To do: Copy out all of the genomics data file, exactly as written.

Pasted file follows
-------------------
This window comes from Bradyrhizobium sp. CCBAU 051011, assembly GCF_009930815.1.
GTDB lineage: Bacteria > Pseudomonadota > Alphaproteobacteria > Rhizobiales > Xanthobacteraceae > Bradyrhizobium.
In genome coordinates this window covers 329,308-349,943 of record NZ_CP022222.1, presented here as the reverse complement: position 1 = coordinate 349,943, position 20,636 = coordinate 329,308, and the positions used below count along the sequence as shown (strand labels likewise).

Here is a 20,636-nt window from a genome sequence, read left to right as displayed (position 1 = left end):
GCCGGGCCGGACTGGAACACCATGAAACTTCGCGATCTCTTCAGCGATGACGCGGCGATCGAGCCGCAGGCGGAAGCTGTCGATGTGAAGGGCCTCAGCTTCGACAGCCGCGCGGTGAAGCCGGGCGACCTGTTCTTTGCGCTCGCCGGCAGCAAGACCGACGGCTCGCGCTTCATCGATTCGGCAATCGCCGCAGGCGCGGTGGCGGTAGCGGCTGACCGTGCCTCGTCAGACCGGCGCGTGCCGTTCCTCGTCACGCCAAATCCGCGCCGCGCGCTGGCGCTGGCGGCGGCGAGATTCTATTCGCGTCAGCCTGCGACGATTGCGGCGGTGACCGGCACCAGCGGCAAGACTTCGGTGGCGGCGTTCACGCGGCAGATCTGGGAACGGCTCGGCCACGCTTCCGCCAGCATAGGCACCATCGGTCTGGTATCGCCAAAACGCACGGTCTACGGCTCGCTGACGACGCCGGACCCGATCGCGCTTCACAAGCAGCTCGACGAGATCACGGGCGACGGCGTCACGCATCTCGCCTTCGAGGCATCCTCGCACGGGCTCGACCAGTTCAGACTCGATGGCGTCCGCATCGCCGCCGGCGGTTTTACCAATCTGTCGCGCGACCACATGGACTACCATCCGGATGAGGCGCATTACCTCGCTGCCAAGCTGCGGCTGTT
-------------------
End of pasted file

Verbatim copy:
This window comes from Bradyrhizobium sp. CCBAU 051011, assembly GCF_009930815.1.
GTDB lineage: Bacteria > Pseudomonadota > Alphaproteobacteria > Rhizobiales > Xanthobacteraceae > Bradyrhizobium.
In genome coordinates this window covers 329,308-349,943 of record NZ_CP022222.1, presented here as the reverse complement: position 1 = coordinate 349,943, position 20,636 = coordinate 329,308, and the positions used below count along the sequence as shown (strand labels likewise).

Here is a 20,636-nt window from a genome sequence, read left to right as displayed (position 1 = left end):
GCCGGGCCGGACTGGAACACCATGAAACTTCGCGATCTCTTCAGCGATGACGCGGCGATCGAGCCGCAGGCGGAAGCTGTCGATGTGAAGGGCCTCAGCTTCGACAGCCGCGCGGTGAAGCCGGGCGACCTGTTCTTTGCGCTCGCCGGCAGCAAGACCGACGGCTCGCGCTTCATCGATTCGGCAATCGCCGCAGGCGCGGTGGCGGTAGCGGCTGACCGTGCCTCGTCAGACCGGCGCGTGCCGTTCCTCGTCACGCCAAATCCGCGCCGCGCGCTGGCGCTGGCGGCGGCGAGATTCTATTCGCGTCAGCCTGCGACGATTGCGGCGGTGACCGGCACCAGCGGCAAGACTTCGGTGGCGGCGTTCACGCGGCAGATCTGGGAACGGCTCGGCCACGCTTCCGCCAGCATAGGCACCATCGGTCTGGTATCGCCAAAACGCACGGTCTACGGCTCGCTGACGACGCCGGACCCGATCGCGCTTCACAAGCAGCTCGACGAGATCACGGGCGACGGCGTCACGCATCTCGCCTTCGAGGCATCCTCGCACGGGCTCGACCAGTTCAGACTCGATGGCGTCCGCATCGCCGCCGGCGGTTTTACCAATCTGTCGCGCGACCACATGGACTACCATCCGGATGAGGCGCATTACCTCGCTGCCAAGCTGCGGCTGTT